Seabury Airline Planning Group's contract with Augusta Regional Airport is more than halfway up, yet aviation commission Chairman Cedric Johnson can't recall a single task the consultant group has accomplished.
"I know they did something recently, but you'll have to ask Buster," Mr. Johnson said, referring to airport Director Buster Boshears.
Longtime aviation Commissioner Bernie Silverstein said he wouldn't speak on the record about the Virginia-based group because he, too, was unfamiliar with what it's done.
Commissioners hired Seabury in March to serve as an air service development consultant for Augusta Regional for a year. Seabury Vice President Joel Antolini said in April he hoped to accomplish two distinct goals: land another carrier and improve the existing airlines' service.
The agreement when Seabury was hired was not to dole out a salary or set fee but to pay consultants along the way according to what they did.
So far the airport has paid $20,000 to Seabury. But what has the group done for this money?
Mr. Boshears said that when Continental Express officials indicated in August that they were thinking of scrapping service in Augusta, Seabury compiled information comparing the Garden City's ticket prices and flight times with those of other cities.
"The research was in case we had the chance to make an argument for them to stay," he said.
As it happened, Mr. Boshears and Mr. Antolini did get the opportunity to make one last-ditch presentation to Continental, trying to convince the carrier to stay. In the end, Continental did leave.
The price tag for Seabury's work with Continental came to $9,600, according to airport Finance Director Tammy Strange. This does not take into account the $25,000 Augusta Regional paid Seabury the summer before to conduct a study on the airline's low business-travel numbers.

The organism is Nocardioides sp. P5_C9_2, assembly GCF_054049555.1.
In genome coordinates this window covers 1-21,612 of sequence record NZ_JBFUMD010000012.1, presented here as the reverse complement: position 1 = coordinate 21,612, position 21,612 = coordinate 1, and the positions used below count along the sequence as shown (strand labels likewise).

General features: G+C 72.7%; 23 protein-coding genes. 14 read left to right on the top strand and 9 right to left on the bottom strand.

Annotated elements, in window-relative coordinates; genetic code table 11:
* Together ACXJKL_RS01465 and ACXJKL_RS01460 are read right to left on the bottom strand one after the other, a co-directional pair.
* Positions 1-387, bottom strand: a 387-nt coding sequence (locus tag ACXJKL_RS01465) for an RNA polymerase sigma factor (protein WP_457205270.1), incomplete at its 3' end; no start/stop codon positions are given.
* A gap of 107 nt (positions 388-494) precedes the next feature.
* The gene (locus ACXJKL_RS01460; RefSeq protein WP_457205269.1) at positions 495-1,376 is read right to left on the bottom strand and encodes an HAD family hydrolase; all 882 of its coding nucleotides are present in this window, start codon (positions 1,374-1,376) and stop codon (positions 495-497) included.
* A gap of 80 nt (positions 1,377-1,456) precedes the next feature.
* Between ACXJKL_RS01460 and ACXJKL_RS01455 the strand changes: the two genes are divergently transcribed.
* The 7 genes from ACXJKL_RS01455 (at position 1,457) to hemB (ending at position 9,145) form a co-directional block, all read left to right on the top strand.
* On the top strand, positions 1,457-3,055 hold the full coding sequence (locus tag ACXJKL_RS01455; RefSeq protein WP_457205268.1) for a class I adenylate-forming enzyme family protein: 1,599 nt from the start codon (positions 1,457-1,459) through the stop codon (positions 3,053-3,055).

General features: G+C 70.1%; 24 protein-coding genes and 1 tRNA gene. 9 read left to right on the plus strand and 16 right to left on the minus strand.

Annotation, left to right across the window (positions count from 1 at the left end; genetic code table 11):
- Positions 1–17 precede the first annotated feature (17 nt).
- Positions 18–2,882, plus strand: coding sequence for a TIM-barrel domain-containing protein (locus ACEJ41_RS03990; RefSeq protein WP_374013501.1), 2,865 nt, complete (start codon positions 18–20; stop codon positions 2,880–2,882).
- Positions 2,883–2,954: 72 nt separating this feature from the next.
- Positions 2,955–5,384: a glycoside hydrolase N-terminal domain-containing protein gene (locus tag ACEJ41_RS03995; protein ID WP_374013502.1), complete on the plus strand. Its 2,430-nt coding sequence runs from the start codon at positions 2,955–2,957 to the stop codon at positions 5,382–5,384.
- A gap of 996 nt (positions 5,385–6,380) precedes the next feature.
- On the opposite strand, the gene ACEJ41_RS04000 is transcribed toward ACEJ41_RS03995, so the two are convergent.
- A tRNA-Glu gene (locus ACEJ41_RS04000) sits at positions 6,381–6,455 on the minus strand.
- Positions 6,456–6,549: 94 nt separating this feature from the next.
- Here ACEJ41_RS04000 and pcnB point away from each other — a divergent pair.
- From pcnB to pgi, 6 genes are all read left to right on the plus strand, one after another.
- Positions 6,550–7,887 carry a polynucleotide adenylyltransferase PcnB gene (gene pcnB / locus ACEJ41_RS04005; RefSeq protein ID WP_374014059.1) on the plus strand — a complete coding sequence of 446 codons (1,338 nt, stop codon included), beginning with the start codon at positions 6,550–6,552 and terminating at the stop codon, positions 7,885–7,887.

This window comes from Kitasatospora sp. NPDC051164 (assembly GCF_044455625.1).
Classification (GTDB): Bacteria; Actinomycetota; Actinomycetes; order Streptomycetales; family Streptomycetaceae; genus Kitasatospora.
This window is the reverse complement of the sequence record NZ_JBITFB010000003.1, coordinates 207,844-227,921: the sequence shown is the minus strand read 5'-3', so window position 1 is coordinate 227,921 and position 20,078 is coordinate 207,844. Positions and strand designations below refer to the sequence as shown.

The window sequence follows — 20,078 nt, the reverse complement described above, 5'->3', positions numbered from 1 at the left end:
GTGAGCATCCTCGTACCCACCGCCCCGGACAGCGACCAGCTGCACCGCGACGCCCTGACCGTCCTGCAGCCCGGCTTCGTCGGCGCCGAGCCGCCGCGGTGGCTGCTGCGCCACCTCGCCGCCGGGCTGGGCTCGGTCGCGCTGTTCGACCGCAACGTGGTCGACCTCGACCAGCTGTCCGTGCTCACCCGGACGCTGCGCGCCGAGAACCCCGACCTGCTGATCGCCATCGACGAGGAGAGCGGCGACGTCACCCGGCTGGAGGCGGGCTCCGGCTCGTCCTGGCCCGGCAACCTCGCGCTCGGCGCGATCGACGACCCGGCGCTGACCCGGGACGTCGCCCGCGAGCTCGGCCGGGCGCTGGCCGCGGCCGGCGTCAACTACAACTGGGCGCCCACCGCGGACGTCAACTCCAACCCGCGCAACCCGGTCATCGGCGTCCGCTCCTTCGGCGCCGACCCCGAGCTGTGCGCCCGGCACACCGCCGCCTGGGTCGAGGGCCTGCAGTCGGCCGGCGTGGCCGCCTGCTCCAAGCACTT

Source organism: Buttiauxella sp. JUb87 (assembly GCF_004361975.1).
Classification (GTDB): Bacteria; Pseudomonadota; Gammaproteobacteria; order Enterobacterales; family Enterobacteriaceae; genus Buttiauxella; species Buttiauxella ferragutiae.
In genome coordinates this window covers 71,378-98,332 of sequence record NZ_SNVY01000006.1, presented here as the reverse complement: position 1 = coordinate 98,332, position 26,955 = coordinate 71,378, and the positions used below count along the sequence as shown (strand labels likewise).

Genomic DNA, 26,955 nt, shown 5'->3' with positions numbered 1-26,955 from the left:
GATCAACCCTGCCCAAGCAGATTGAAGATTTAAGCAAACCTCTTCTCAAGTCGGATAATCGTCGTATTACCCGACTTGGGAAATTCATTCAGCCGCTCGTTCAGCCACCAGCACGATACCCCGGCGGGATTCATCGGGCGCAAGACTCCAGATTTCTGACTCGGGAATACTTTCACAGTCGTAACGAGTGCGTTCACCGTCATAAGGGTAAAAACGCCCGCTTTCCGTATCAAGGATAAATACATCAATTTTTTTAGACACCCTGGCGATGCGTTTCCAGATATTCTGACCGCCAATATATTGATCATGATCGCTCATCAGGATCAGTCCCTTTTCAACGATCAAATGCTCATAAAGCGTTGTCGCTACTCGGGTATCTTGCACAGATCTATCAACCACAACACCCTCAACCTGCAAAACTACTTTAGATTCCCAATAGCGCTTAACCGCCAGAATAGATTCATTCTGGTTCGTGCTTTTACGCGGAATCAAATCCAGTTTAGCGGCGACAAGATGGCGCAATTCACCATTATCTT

Mr. Boshears said that in April, Mr. Antolini came to Augusta when Independence Air visited the airport during Masters Week. Thus far, Independence officials have said they will not be starting service in Augusta.
Most recently Seabury has provided Augusta Regional officials with statistics on current and projected passenger numbers and budget figures in order to take out bonds to pay for the new terminal.
Ms. Strange said for this work Seabury has been compensated $9,500.
For both the terminal financing research and the Continental studies, Mr. Boshears was able to approve the payouts without the aviation commission's approval.
Ms. Strange said policy dictates that the airport director must bring expense requests to the commission only if they are more than $10,000.
Mr. Antolini did not return repeated phone messages this week, but Mr. Boshears said he thinks the tasks he has asked Mr. Antolini to do for the airport have been completed sufficiently.
When the new marketing director is in place, Seabury's role will surely grow, he said.
Reach Dena Levitz at (706) 823-3339 or email@example.com.
Here are Augusta Regional Airport's other consultants, what they do and how much they're making.
The LPA Group: The group has been paid $1.6 million for design work on the new terminal and several runway and fencing projects and for helping secure funding for the terminal.
Ricondo & Associates: The group has been paid $233,000 for helping with the financial plan for the terminal and for putting together a rates and charges ordinance for the airlines.